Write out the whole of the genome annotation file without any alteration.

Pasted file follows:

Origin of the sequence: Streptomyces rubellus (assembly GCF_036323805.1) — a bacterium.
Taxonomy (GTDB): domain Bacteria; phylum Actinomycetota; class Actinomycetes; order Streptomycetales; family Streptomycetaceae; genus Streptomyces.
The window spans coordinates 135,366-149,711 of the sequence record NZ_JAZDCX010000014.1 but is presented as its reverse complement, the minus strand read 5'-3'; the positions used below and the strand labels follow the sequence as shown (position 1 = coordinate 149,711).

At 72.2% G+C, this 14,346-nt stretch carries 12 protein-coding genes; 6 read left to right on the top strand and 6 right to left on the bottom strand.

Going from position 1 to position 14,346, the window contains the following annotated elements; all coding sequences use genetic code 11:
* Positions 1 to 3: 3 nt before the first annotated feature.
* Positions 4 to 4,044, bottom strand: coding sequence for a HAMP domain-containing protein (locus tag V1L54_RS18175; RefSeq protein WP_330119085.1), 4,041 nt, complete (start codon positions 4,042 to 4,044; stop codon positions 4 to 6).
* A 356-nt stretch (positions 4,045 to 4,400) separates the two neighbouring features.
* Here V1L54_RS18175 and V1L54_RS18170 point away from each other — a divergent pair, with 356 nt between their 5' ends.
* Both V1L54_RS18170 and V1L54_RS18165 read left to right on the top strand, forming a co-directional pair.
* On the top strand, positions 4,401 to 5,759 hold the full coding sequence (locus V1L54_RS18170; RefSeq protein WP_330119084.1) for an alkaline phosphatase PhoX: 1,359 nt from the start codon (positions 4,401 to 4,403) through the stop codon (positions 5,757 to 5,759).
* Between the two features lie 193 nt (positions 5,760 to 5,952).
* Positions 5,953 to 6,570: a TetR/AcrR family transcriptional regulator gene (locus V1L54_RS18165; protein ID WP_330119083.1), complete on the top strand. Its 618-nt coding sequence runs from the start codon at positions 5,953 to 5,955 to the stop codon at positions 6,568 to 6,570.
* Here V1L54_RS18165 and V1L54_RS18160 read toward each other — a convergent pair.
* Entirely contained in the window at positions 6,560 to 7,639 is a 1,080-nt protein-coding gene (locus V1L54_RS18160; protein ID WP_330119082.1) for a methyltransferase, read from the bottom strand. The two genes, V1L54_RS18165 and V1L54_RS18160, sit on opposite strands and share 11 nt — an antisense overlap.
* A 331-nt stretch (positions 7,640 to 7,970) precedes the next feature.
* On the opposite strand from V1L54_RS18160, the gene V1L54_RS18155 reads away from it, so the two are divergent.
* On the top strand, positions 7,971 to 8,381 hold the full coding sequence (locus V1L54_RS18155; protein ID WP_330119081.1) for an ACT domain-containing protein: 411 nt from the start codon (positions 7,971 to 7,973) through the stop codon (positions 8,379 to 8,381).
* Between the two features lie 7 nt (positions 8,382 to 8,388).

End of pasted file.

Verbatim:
Origin of the sequence: Streptomyces rubellus (assembly GCF_036323805.1) — a bacterium.
Taxonomy (GTDB): domain Bacteria; phylum Actinomycetota; class Actinomycetes; order Streptomycetales; family Streptomycetaceae; genus Streptomyces.
The window spans coordinates 135,366-149,711 of the sequence record NZ_JAZDCX010000014.1 but is presented as its reverse complement, the minus strand read 5'-3'; the positions used below and the strand labels follow the sequence as shown (position 1 = coordinate 149,711).

At 72.2% G+C, this 14,346-nt stretch carries 12 protein-coding genes; 6 read left to right on the top strand and 6 right to left on the bottom strand.

Going from position 1 to position 14,346, the window contains the following annotated elements; all coding sequences use genetic code 11:
* Positions 1 to 3: 3 nt before the first annotated feature.
* Positions 4 to 4,044, bottom strand: coding sequence for a HAMP domain-containing protein (locus tag V1L54_RS18175; RefSeq protein WP_330119085.1), 4,041 nt, complete (start codon positions 4,042 to 4,044; stop codon positions 4 to 6).
* A 356-nt stretch (positions 4,045 to 4,400) separates the two neighbouring features.
* Here V1L54_RS18175 and V1L54_RS18170 point away from each other — a divergent pair, with 356 nt between their 5' ends.
* Both V1L54_RS18170 and V1L54_RS18165 read left to right on the top strand, forming a co-directional pair.
* On the top strand, positions 4,401 to 5,759 hold the full coding sequence (locus V1L54_RS18170; RefSeq protein WP_330119084.1) for an alkaline phosphatase PhoX: 1,359 nt from the start codon (positions 4,401 to 4,403) through the stop codon (positions 5,757 to 5,759).
* Between the two features lie 193 nt (positions 5,760 to 5,952).
* Positions 5,953 to 6,570: a TetR/AcrR family transcriptional regulator gene (locus V1L54_RS18165; protein ID WP_330119083.1), complete on the top strand. Its 618-nt coding sequence runs from the start codon at positions 5,953 to 5,955 to the stop codon at positions 6,568 to 6,570.
* Here V1L54_RS18165 and V1L54_RS18160 read toward each other — a convergent pair.
* Entirely contained in the window at positions 6,560 to 7,639 is a 1,080-nt protein-coding gene (locus V1L54_RS18160; protein ID WP_330119082.1) for a methyltransferase, read from the bottom strand. The two genes, V1L54_RS18165 and V1L54_RS18160, sit on opposite strands and share 11 nt — an antisense overlap.
* A 331-nt stretch (positions 7,640 to 7,970) precedes the next feature.
* On the opposite strand from V1L54_RS18160, the gene V1L54_RS18155 reads away from it, so the two are divergent.
* On the top strand, positions 7,971 to 8,381 hold the full coding sequence (locus V1L54_RS18155; protein ID WP_330119081.1) for an ACT domain-containing protein: 411 nt from the start codon (positions 7,971 to 7,973) through the stop codon (positions 8,379 to 8,381).
* Between the two features lie 7 nt (positions 8,382 to 8,388).